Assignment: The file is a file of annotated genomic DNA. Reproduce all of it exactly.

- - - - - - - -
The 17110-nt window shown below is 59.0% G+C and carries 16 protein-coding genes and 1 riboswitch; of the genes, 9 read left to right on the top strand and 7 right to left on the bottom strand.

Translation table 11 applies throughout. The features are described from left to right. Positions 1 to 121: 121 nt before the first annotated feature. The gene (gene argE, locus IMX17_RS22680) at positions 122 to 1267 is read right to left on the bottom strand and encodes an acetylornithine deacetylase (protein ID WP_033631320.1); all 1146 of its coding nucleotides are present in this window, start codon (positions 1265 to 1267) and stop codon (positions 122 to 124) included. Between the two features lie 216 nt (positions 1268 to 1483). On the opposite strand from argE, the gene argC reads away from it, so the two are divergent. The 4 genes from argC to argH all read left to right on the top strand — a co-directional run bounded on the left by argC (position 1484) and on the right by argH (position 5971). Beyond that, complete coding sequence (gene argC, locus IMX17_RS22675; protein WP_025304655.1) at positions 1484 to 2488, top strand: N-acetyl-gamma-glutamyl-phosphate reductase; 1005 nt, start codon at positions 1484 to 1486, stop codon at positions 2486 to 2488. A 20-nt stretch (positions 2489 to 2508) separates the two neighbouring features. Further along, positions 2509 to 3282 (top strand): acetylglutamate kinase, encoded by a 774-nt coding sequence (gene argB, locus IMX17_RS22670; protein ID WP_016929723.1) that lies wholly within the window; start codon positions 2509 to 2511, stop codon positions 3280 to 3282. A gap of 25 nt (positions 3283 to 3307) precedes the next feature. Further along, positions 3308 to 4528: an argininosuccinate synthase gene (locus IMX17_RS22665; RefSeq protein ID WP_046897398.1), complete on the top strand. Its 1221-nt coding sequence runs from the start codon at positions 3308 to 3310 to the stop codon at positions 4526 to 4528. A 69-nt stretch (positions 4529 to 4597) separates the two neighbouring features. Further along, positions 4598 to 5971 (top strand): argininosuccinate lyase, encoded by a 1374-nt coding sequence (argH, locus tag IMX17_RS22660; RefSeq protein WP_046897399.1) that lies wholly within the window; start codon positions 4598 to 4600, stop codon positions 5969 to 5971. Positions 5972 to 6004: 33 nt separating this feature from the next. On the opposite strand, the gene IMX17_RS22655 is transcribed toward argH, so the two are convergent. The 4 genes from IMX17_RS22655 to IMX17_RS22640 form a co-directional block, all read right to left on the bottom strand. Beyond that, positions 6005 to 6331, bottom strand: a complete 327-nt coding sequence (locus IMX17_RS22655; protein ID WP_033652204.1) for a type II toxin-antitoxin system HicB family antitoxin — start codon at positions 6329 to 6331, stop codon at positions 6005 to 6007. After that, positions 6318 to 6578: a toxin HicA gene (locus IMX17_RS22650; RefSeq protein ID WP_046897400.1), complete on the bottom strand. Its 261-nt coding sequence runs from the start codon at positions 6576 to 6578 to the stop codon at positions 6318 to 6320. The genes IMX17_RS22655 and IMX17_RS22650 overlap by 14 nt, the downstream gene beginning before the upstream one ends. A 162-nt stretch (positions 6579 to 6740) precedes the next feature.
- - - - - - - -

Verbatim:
The 17110-nt window shown below is 59.0% G+C and carries 16 protein-coding genes and 1 riboswitch; of the genes, 9 read left to right on the top strand and 7 right to left on the bottom strand.

Translation table 11 applies throughout. The features are described from left to right. Positions 1 to 121: 121 nt before the first annotated feature. The gene (gene argE, locus IMX17_RS22680) at positions 122 to 1267 is read right to left on the bottom strand and encodes an acetylornithine deacetylase (protein ID WP_033631320.1); all 1146 of its coding nucleotides are present in this window, start codon (positions 1265 to 1267) and stop codon (positions 122 to 124) included. Between the two features lie 216 nt (positions 1268 to 1483). On the opposite strand from argE, the gene argC reads away from it, so the two are divergent. The 4 genes from argC to argH all read left to right on the top strand — a co-directional run bounded on the left by argC (position 1484) and on the right by argH (position 5971). Beyond that, complete coding sequence (gene argC, locus IMX17_RS22675; protein WP_025304655.1) at positions 1484 to 2488, top strand: N-acetyl-gamma-glutamyl-phosphate reductase; 1005 nt, start codon at positions 1484 to 1486, stop codon at positions 2486 to 2488. A 20-nt stretch (positions 2489 to 2508) separates the two neighbouring features. Further along, positions 2509 to 3282 (top strand): acetylglutamate kinase, encoded by a 774-nt coding sequence (gene argB, locus IMX17_RS22670; protein ID WP_016929723.1) that lies wholly within the window; start codon positions 2509 to 2511, stop codon positions 3280 to 3282. A gap of 25 nt (positions 3283 to 3307) precedes the next feature. Further along, positions 3308 to 4528: an argininosuccinate synthase gene (locus IMX17_RS22665; RefSeq protein ID WP_046897398.1), complete on the top strand. Its 1221-nt coding sequence runs from the start codon at positions 3308 to 3310 to the stop codon at positions 4526 to 4528. A 69-nt stretch (positions 4529 to 4597) separates the two neighbouring features. Further along, positions 4598 to 5971 (top strand): argininosuccinate lyase, encoded by a 1374-nt coding sequence (argH, locus tag IMX17_RS22660; RefSeq protein WP_046897399.1) that lies wholly within the window; start codon positions 4598 to 4600, stop codon positions 5969 to 5971. Positions 5972 to 6004: 33 nt separating this feature from the next. On the opposite strand, the gene IMX17_RS22655 is transcribed toward argH, so the two are convergent. The 4 genes from IMX17_RS22655 to IMX17_RS22640 form a co-directional block, all read right to left on the bottom strand. Beyond that, positions 6005 to 6331, bottom strand: a complete 327-nt coding sequence (locus IMX17_RS22655; protein ID WP_033652204.1) for a type II toxin-antitoxin system HicB family antitoxin — start codon at positions 6329 to 6331, stop codon at positions 6005 to 6007. After that, positions 6318 to 6578: a toxin HicA gene (locus IMX17_RS22650; RefSeq protein ID WP_046897400.1), complete on the bottom strand. Its 261-nt coding sequence runs from the start codon at positions 6576 to 6578 to the stop codon at positions 6318 to 6320. The genes IMX17_RS22655 and IMX17_RS22650 overlap by 14 nt, the downstream gene beginning before the upstream one ends. A 162-nt stretch (positions 6579 to 6740) precedes the next feature.